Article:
Burkina Faso, Africa
Known until 1984 as the “Upper Volta", Burkina Faso is a landlocked country on the African continent. Burkina Faso neighbors Côte d'Ivoire, Mali, Niger, Benin, Togo, and Ghana. Approximately the size of Colorado, it is one of the poorest countries in the world with few natural resources.
About 90% of the population is engaged in subsistence agriculture. Cotton is the main cash crop. Along with Mali, Niger, and Chad, Burkina Faso has begun to lobby to get improved access to Western markets.
Along with the AIDS virus, other problems within Burkina Faso include female genital mutilation, child labor, and child trafficking. The government has begun taking serious steps to combat these problems around the country. In Burkina Faso, workers have the right to organize unions, and have used the power in the past to strike.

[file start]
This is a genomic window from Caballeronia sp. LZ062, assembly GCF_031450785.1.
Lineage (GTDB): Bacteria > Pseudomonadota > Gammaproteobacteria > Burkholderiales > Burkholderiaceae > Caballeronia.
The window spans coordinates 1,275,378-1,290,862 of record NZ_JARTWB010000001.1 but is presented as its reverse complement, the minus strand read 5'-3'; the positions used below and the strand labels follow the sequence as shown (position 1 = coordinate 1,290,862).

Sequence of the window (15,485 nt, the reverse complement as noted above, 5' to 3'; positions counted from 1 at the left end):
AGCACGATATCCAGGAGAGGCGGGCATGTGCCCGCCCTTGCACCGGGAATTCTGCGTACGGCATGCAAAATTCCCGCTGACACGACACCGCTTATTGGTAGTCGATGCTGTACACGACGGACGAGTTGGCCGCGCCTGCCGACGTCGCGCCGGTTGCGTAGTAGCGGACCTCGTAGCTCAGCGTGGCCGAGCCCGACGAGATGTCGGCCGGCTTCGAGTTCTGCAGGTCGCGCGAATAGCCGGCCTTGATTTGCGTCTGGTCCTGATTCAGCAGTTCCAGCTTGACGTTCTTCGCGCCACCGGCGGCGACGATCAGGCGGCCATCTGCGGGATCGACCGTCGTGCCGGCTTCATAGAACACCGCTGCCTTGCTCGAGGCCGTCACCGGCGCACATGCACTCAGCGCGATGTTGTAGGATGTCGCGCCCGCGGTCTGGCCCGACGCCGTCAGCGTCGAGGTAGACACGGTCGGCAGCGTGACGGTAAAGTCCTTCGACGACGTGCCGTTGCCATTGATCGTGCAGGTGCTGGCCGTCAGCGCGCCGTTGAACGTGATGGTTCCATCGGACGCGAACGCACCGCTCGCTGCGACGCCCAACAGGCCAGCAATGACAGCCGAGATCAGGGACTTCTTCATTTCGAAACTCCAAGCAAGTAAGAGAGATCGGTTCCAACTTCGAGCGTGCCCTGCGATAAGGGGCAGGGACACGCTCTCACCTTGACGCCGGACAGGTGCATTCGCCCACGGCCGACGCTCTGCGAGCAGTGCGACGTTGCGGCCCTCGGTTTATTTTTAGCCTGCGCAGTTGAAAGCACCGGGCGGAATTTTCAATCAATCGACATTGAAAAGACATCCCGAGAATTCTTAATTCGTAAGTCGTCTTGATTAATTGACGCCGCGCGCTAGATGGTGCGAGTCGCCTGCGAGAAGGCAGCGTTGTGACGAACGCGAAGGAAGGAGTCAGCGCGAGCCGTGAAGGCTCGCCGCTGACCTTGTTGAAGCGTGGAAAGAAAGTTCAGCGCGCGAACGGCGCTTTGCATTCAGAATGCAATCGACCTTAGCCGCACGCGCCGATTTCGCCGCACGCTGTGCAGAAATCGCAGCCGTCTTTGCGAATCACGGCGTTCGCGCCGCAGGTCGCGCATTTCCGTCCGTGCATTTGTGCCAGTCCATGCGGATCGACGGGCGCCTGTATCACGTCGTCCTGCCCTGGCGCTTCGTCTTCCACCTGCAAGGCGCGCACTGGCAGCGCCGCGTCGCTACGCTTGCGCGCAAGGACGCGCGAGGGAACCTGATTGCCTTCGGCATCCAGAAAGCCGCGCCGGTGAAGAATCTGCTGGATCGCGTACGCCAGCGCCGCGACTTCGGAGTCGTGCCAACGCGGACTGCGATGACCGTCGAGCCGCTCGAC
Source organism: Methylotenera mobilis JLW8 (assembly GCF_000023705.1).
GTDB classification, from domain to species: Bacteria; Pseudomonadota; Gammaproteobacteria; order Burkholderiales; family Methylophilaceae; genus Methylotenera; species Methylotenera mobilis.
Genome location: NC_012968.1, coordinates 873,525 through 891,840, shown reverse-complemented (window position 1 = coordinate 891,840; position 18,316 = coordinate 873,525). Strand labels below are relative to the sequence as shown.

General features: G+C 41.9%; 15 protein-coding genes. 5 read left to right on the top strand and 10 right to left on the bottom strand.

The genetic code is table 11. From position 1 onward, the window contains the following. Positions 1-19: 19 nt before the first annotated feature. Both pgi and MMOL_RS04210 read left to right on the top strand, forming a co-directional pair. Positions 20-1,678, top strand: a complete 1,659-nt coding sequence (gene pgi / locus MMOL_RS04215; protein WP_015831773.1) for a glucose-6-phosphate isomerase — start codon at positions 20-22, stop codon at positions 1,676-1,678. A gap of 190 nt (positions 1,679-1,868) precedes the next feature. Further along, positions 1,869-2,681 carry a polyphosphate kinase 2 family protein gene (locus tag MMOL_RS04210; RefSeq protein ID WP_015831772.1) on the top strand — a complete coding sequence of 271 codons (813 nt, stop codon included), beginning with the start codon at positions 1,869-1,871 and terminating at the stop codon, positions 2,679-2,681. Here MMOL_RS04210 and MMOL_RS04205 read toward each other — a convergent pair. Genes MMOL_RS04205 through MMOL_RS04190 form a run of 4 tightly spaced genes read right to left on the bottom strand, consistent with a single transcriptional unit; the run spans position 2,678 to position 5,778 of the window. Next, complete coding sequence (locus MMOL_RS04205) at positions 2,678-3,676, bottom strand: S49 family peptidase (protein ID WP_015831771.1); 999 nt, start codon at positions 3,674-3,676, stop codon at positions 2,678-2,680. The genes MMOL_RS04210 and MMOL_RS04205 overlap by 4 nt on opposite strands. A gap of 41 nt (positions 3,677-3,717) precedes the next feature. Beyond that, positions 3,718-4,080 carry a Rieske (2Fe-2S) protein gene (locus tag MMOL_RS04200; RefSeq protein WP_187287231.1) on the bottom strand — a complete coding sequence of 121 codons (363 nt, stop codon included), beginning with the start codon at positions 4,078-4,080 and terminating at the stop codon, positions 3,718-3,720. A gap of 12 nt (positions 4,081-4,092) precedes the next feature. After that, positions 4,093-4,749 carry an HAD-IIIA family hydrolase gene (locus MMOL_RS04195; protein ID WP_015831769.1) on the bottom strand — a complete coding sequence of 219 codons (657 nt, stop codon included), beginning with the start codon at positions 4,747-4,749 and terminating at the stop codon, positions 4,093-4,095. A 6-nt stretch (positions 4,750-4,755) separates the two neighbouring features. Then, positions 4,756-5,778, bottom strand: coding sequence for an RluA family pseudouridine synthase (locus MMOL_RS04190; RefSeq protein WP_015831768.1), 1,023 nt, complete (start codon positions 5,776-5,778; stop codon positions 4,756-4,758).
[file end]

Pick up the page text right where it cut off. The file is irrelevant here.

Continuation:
Although education in Burkina Faso is “free,” it is estimated that only 44% attend schools due to the high price for supplies, various fees, as well as the opportunity cost of sending a child to school instead of work. In 2003 it was estimated that the literacy rate among Burkinabe was 21.8%. Burkina Faso has a university and technical college for higher learning.